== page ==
pyfst provides a Python interface to the excellent OpenFst library. Most of the essential functionality of the library is exposed through a simplified API, allowing quick prototyping of algorithms using finite-state methods and easy visual debugging of the results obtained by applying FST operations.
For example, one might write the following code to produce the pyfst logo:
import fst # Create a first linear chain for 'py', and take its Kleen closure a = fst.linear_chain(('py',)).closure() # Create a second acceptor for 'fst' b = fst.Acceptor(a.isyms) b.add_arc(0, 1, 'fst') b.final = True # Concatenate the two transducers c = a + b # Remove ε-transitions and minimize c.remove_epsilon() c.minimize()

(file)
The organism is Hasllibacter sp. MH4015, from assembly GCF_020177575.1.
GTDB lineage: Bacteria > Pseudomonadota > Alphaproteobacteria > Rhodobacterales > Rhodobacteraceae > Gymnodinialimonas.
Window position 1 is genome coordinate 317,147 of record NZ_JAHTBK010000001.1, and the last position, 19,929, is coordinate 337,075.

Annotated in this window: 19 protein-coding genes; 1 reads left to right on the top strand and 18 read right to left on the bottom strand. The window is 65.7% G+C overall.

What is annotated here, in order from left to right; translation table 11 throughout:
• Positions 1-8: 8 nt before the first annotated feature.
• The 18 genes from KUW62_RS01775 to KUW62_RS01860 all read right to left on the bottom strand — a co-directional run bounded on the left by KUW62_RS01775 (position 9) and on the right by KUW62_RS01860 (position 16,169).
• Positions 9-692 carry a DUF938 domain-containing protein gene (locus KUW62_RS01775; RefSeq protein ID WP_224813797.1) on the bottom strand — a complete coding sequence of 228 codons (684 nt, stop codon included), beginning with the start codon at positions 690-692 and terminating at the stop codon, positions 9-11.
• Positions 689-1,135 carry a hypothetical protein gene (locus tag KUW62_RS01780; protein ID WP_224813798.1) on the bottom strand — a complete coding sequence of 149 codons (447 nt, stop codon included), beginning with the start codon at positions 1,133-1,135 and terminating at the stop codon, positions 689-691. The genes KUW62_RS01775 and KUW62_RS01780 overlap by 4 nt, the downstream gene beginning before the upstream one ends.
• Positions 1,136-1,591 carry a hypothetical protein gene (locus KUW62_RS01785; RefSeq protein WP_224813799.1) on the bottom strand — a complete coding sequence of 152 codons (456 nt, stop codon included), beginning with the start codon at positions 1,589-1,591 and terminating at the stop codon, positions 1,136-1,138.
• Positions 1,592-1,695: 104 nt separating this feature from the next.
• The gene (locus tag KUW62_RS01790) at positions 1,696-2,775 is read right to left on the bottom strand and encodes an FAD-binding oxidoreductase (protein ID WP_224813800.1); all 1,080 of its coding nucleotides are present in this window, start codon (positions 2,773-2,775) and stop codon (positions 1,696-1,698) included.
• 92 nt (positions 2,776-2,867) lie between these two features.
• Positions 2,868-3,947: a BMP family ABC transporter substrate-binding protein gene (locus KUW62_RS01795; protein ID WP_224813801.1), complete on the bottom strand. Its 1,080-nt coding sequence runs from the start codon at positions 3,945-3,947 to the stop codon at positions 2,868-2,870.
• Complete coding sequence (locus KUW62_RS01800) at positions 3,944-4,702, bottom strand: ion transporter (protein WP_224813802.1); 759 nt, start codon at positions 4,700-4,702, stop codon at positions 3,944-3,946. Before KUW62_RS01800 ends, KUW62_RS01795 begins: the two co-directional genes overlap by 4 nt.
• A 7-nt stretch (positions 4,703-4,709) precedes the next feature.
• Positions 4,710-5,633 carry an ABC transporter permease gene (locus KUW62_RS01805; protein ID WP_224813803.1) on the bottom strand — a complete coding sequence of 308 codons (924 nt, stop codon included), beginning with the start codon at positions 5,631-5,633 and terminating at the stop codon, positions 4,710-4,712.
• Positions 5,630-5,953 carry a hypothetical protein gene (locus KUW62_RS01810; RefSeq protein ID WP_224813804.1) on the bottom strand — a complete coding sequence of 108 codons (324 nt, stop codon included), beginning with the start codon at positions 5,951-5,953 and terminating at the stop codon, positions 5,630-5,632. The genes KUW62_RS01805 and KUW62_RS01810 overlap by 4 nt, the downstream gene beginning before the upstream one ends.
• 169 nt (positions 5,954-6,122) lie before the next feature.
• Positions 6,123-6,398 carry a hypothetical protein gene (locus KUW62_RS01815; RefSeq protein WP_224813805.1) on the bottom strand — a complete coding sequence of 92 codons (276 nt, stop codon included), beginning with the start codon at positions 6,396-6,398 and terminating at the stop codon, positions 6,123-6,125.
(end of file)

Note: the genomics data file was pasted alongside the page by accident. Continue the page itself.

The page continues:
pyfst focuses on providing an intuitive interface to the OpenFst API and lacks support for advanced functionality such as custom semirings and non-vector FST types. However, most operations are available for standard transducers with log and tropical weights, which should be enough for the majority of basic use cases.